Escape to Eleuthera with yet more bad weather looming
Spanish Wells, Eleuthera in position 25:32.51N, 076:44.71W
An enjoyable Christmas in Hope Town with good friends both old and new saw us all re-charge our batteries and plan our voyages south. After a brief re-provisioning trip back to Marsh Harbour and an overnight stay near Lubbers Quarters off Elbow Cay we headed down to Lynyard Cay to ‘wait for weather’. New Years Eve saw us tucked up early with a planned first light departure – didn’t see the fireworks!
Our friends took this photo of us somewhere under (not over) the rainbow – haven’t found the crock yet!
Our trip south from the Abaco wasn’t quite as pleasant as anticipated, despite waiting an extra day in the hope the seas would settle to a gentle calm with thoughts of hauling enormous fish in at our leisure. Having just sat out one windy spell in the Abaco the forecasters were now warning of something slightly worse to come so time to find another secure place to tie up the boat and batten down the hatches. Typical boating weather really! We passed through the Ocean Cut at Little Harbour into a 3 foot swell with some wind chop on top. Not quite the flat calm we prefer to chug along in but not too nasty either.
Christmas Party time with friends old and new in Hope Town Our boxed Christmas Cake – from the small box came a much much smaller cake!
We stopped at Lynyard Cay near Little Harbour for a couple of nights ready for the off As did a few other boats with the same idea
On the sixty mile trip south there were yet more rainbows .... but no fish!
Had we motored through a dark night we could have made it further south. Enduring both engines roaring away for twelve hours, six of those into a head sea with heavy rain showers thrown in for good measure we decided enough was enough. So motored into the thriving community of Spanish Wells in Eleuthera to sit on a mooring ball for as long as the bad weather was likely to be in the area. Not only are we expecting a front which itself will be followed by a reinforcing front behind but a low pressure system is forming somewhere along the second front in the Bahamas area which guarantees that nobody will be going anywhere soon in a small boat. And so we sit. And wait. By Thursday it will have blasted through the Bahamas and off to the north-east to join in the melee of storms blasting the UK. It looks a real mess out there later this week.
On a lighter note Bahamas TV threw up a real gem over the Christmas period. No gloom and doom for these Bahamians as we tuned into the 2015 Christmas Bahamas Police Band concert in Nassau. We love the Police Band. On this occasion the Church of God Band was also blasting their way through a festive repertoire which the locals clearly appreciated.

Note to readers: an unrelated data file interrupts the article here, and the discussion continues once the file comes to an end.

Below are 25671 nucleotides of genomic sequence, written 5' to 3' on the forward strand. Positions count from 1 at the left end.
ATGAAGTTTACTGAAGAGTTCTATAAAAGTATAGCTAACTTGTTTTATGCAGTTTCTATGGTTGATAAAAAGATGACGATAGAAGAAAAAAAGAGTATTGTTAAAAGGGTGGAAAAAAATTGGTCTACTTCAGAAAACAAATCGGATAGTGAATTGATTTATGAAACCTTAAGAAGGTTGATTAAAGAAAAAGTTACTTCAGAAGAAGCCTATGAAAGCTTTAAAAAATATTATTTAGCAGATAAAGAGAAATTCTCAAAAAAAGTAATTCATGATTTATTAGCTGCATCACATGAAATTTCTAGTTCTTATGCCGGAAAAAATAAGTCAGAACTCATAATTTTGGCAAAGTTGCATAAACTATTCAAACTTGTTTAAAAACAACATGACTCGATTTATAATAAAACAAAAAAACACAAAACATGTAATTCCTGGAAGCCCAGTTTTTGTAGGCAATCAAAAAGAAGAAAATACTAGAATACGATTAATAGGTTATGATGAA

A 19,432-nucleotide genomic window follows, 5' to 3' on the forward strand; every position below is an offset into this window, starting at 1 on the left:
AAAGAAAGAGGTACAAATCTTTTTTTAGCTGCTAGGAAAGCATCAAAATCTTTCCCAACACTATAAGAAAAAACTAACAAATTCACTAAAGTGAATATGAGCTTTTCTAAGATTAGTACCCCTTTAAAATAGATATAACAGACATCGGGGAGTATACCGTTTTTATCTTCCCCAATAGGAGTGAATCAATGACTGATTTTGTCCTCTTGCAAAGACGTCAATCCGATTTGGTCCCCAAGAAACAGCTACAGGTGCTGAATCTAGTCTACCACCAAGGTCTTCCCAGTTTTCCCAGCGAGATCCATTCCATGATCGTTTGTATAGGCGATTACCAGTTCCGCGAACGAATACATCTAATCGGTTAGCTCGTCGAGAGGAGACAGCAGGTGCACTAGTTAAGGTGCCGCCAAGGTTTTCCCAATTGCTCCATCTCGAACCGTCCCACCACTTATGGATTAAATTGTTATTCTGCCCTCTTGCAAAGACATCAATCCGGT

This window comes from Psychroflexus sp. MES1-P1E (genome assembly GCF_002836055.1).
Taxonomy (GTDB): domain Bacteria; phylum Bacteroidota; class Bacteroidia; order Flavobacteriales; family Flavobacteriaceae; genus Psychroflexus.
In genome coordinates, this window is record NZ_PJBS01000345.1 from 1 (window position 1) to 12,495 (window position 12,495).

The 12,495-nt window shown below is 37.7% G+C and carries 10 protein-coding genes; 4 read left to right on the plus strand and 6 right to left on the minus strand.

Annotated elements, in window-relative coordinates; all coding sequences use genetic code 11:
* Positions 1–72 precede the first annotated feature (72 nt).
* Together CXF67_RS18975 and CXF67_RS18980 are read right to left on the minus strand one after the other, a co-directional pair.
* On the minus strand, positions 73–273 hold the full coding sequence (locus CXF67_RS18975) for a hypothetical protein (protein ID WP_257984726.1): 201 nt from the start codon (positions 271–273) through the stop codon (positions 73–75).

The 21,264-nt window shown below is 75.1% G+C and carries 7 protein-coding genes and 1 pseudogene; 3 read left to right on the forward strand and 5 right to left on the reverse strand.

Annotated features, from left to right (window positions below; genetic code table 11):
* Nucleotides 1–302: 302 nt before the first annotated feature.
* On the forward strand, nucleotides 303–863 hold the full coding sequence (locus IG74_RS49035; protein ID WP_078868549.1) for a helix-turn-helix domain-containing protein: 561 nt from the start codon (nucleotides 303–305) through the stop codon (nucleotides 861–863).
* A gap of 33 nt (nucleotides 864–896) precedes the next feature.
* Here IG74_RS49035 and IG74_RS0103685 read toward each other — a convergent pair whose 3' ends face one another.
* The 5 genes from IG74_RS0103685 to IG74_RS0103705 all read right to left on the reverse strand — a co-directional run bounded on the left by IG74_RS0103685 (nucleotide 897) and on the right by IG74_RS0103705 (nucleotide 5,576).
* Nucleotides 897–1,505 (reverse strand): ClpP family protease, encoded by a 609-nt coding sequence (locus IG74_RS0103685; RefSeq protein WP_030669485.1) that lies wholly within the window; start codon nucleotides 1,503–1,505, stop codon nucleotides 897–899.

This event took place in Nassau and was watched by an excited crowd of locals probably still recovering from the Christmas festivities
A good march would certainly start working off those surplus pounds put on in recent days
Time to batten down those hatches – the wind’s starting to howl! But as we do so we spare a thought for one unlucky cruiser we recently heard about that arrived in West End, Grand Bahama a couple of weeks ago and anchored his boat off the marina to go ashore – perhaps to check in? We’re not sure. Who knows how long he was ashore and what precautions he took to ensure his anchored boat stayed put. However it didn’t! At some point his anchor dragged and with the prevailing winds the boat would have dragged towards deeper water until there would have been no chance of the anchor doing what it’s supposed to do. Next stop? The Gulf Stream, and the wayward vessel would now have been transported northwards in the stream at up to four or five knots with no sails set and no navigation lights that we know off, it’s anchor and chain hanging uselessly down into the deep clear blue water at the mercy of anything transiting in its path. What happened to it? We have no idea although it would probably have washed up somewhere on the coast of north Florida or south Georgia. Or it could be heading to Europe!
It’s a very sobering thought and an event we would all dread happening to ourselves. In our Yacht Master courses much was made of how much scope to put out in such and such a depth of water ensuring the anchor is set. For us? We put out as much as we can get away with given the locality, especially if going ashore. Forget 3:1 or even 5:1 scopes. It serves no purpose in the anchor locker on a windy night in a crowded anchorage because with dozens of other boats anchored close-by you will always wish you had put more out in the first place. That’s a lesson most have us have learned the hard way!
Happy New Year!